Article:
The pharmaceutical industry will ensure better quality healthcare and the chemical industry will become a key enabler of emission reductions, with both industries enabling wider positive change across other sectors.
Trend #1 | New dynamics
Traditional ways of working will give way to more dynamic operations and models. This will include increased collaboration across both industries and reimagining how products are manufactured and sold in order to create new efficiencies.
Collaboration and convergence
The convergence of technologies will create opportunities to partner with competitors, customers and businesses in other sectors, leading to more innovative products.
Google has partnered with Swiss pharmaceutical firm Novartis to develop its smart contact lenses. Novartis wants to develop alternatives that include the possibility of 'intraocular lenses' - contacts that are inserted permanently into the eye to correct vision.
Shifting the value
Within the pharmaceutical industry, increasing costs and declining healthcare investment are creating a squeeze. We expect a growing number of alternative business models like pay-for-performance emerging to forge a closer link between value and effectiveness.
Johnson & Johnson has started to introduce pay-for-performance drugs within Europe. In the UK they have agreed to reimburse Britains National Health Service when patients don't respond to their blood-cancer drug Velcade. Other companies such as GSK and Roche have also been discussing these models.
The chemical industry is pioneering Chemical Leasing. This means shifting from selling chemical goods to selling chemical services. This idea has received renewed interest and support from the United Nations Industrial Development Organization.
Advances in 3D printing technology might make it possible for the pharmaceutical industry to stop manufacturing entirely, instead focusing on blueprints and leaving most production to chemists.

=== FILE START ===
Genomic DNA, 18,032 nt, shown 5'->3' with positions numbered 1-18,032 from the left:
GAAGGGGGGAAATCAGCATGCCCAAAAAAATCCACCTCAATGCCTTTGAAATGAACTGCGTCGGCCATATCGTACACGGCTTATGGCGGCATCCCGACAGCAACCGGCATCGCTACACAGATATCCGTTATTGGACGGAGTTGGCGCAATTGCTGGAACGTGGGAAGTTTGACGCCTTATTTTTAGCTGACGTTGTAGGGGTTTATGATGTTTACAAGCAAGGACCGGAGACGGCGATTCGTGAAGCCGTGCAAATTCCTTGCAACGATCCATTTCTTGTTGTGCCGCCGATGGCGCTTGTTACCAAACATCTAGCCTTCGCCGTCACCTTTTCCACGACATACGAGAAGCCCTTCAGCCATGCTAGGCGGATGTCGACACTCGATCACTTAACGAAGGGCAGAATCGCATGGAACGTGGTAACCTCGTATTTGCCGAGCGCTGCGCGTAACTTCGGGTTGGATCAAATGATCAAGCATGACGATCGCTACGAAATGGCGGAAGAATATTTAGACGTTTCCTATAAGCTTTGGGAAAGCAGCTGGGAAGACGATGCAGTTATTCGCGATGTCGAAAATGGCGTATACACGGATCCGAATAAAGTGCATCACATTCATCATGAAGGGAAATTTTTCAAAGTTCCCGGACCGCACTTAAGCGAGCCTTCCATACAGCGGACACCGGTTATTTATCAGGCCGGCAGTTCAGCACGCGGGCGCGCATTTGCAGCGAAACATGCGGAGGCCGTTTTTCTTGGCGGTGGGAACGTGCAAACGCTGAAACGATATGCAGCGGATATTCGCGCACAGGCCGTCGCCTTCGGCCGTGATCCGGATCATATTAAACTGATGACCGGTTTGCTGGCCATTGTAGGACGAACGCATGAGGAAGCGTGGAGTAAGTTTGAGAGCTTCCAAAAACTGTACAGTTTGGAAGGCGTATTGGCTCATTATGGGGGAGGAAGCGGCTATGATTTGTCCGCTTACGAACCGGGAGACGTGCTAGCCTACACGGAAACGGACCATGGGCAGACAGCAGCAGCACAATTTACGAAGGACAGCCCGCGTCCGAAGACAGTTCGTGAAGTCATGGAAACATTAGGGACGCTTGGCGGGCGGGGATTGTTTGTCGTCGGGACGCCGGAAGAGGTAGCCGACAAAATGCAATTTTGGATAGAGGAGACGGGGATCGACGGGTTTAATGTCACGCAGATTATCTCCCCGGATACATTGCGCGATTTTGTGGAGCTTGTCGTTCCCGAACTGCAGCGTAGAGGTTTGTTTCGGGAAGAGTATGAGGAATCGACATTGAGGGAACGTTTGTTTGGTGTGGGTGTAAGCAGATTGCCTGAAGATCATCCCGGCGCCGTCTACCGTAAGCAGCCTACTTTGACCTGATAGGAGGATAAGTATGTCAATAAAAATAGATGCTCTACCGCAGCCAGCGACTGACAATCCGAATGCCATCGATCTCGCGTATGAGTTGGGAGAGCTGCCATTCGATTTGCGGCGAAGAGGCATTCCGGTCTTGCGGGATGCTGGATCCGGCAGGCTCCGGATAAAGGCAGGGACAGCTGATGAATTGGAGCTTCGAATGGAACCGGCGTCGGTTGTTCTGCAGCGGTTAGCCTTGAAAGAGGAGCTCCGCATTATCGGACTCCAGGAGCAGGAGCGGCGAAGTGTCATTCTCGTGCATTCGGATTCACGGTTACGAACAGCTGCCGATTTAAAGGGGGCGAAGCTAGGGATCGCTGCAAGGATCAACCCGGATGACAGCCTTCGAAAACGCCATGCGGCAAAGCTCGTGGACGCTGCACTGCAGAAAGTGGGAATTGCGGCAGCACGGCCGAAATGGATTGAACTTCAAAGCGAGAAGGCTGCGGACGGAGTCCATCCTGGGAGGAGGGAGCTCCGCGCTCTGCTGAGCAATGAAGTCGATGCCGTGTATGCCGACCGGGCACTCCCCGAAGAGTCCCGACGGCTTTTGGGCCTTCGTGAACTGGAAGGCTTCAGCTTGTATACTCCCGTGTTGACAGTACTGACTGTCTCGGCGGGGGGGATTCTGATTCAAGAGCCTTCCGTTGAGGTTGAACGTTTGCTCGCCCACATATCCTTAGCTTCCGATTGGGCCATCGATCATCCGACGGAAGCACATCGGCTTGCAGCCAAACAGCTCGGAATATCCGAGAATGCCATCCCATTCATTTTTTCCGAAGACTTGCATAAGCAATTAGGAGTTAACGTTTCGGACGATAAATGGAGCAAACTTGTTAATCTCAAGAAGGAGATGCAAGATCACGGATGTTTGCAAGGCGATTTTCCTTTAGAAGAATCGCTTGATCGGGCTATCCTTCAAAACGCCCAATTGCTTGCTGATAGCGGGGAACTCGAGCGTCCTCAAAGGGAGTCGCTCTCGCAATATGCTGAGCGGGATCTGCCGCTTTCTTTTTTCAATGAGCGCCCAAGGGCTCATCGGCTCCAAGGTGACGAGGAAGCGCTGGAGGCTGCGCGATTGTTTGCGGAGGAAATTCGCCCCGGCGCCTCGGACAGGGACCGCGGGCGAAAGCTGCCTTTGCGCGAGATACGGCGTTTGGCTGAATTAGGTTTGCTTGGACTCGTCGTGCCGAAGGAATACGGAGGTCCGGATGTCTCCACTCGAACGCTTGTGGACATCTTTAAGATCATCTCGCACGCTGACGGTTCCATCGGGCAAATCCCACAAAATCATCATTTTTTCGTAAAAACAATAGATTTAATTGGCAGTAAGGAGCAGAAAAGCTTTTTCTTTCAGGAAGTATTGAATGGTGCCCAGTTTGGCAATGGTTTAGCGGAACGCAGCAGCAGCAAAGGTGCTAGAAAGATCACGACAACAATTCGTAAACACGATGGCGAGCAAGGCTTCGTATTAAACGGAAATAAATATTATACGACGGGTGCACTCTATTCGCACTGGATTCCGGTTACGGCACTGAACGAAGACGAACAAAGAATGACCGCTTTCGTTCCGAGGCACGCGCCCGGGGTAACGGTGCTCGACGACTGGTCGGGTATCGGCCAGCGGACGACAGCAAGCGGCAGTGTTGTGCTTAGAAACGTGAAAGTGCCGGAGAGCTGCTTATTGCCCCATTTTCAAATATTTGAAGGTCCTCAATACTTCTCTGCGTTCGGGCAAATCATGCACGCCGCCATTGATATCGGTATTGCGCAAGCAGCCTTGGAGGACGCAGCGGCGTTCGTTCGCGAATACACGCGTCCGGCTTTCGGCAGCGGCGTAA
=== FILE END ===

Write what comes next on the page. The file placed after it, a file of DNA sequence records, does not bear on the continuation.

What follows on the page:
Bio3D produce advanced robotic 3D printing systems suitable for research and scientific applications, such as printing cells, bacteria, proteins bio-gels, polymers and food materials. Their aim is to bring affordable and reliable 3D printing and bioprinting to every researcher, scientist, doctor, engineer, educator and student.
In 2015, the FDA approved the first 3D-printing drug, Spritam, from Aprecia Pharmaceuticals, showing that the technology exists but that regulations will have to change for it to be implemented.
Trend #2 | Personalised health
In 2050 we expect a shift from generic drugs to customised treatments designed around the patient, rather than the illness.
Data will drive customisation
We'll see a considerable increase in the volume and sophistication of data, particularly through wearable devices, such as Fitbit and Apple Watch, which will being about more tailored treatment plans. The testing and launch of new drugs could also speed up through access to live patient data, reducing dependence on long and costly clinical trials.
Trend #3 | Biofuture
Biotechnology is a different way of producing chemicals and pharmaceuticals, harnessing the power of living cells and getting them to work in predictable and controllable ways.
An evolving opportunity
McKinsey claims that biopharma is growing at more than double the rate of conventional pharma and due to this is expected to continue into the foreseeable future. We also expect to see companies, particularly those related to food and agriculture, focus on the types of molecules that exist within their waste. These could ultimately be sold to the pharma industry.